Colour and culture

‘When the fashion industry declares that lime green is the new black, or instructs us to “think pink!,” it is not the result of a backroom deal forged by a secretive cabal of fashion journalists, designers, manufacturers, and the editor of Vogue. It is the latest development of a color revolution that has been unfolding for more than a century.’ Regina Lee Blaszczyk’s The Color Revolution is the history of colour and commerce, a journey through the ways in which colour came to symbolise modernity, as both a demonstrate of technological prowess and inventiveness – DuPont and Monsanto were driving forces in creating ‘new’ colours – and as a means of adorning a rainbow-hued new world of consumer goods, from cars to kitchens. Naturally car companies were amongst the first to realise the marketing possibilities of colour, how new hues transformed existing shapes, driving demand through fashion.

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Colour forecasting is still very much a ‘thing’, with companies like Pantone (a case study for the transformative power of marketing and merchandising) continuing to make a big media spectacle of their ‘colour of the year’ (Emerald Green for 2013, Tangerine Tango for 2012, Honeysuckle for 2011, Turquoise for 2010, Mimosa in 2009, Blue Iris in 2008 and Chilli Pepper in 2007).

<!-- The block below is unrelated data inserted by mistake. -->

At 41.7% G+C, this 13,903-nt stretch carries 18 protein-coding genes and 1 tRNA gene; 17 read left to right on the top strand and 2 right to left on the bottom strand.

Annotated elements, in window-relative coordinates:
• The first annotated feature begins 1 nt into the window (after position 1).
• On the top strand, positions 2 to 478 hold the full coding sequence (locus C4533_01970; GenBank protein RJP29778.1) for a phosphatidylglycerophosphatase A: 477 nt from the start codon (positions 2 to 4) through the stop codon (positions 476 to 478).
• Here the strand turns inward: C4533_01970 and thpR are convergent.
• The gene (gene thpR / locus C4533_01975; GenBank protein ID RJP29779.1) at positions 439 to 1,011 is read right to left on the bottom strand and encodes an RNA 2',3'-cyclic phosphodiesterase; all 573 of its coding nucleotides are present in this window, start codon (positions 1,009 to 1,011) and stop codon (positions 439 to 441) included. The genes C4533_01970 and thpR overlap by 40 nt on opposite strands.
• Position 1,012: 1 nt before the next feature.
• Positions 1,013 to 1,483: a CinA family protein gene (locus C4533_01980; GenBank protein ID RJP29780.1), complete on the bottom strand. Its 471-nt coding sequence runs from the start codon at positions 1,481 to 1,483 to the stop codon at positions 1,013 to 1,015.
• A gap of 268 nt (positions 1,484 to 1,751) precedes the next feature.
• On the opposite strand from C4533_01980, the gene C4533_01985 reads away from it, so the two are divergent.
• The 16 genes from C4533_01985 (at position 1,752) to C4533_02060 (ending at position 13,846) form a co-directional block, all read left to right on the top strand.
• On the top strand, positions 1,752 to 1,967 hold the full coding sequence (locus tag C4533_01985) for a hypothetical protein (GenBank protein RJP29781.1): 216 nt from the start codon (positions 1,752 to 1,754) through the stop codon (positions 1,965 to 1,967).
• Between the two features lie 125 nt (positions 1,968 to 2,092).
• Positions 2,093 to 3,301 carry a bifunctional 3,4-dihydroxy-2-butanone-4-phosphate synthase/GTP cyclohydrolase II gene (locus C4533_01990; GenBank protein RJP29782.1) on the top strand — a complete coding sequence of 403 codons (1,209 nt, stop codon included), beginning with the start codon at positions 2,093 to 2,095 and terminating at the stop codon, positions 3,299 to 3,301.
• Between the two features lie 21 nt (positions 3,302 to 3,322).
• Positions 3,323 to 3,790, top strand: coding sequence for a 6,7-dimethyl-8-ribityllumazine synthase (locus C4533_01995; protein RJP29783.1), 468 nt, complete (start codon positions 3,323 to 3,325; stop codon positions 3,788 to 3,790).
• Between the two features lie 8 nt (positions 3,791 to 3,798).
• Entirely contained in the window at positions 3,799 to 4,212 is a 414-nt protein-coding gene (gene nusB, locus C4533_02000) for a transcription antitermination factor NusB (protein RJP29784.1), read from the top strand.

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Elsewhere, there are sites like Saturated Space blog, part of the Architectural Association’s ‘colour research cluster’ or this excursion into colour and culture at Empirical Zeal, which links to this experiment: ‘[Researchers] asked native speakers of these 110 different languages, many from remote tribal cultures, to painstakingly name colour of each tile. After tallying up what people said, they could divide these tiles into islands of color, similar to the map of color from before.’ Following that, there are digressions into language, colour and representation: ‘If you have a word to distinguish two colors, does that make you any better at telling them apart?’

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Apologies for the anglo-american spellings. The above image is by Herbert Bayer, entitled Untitled (Color Study), 1978.

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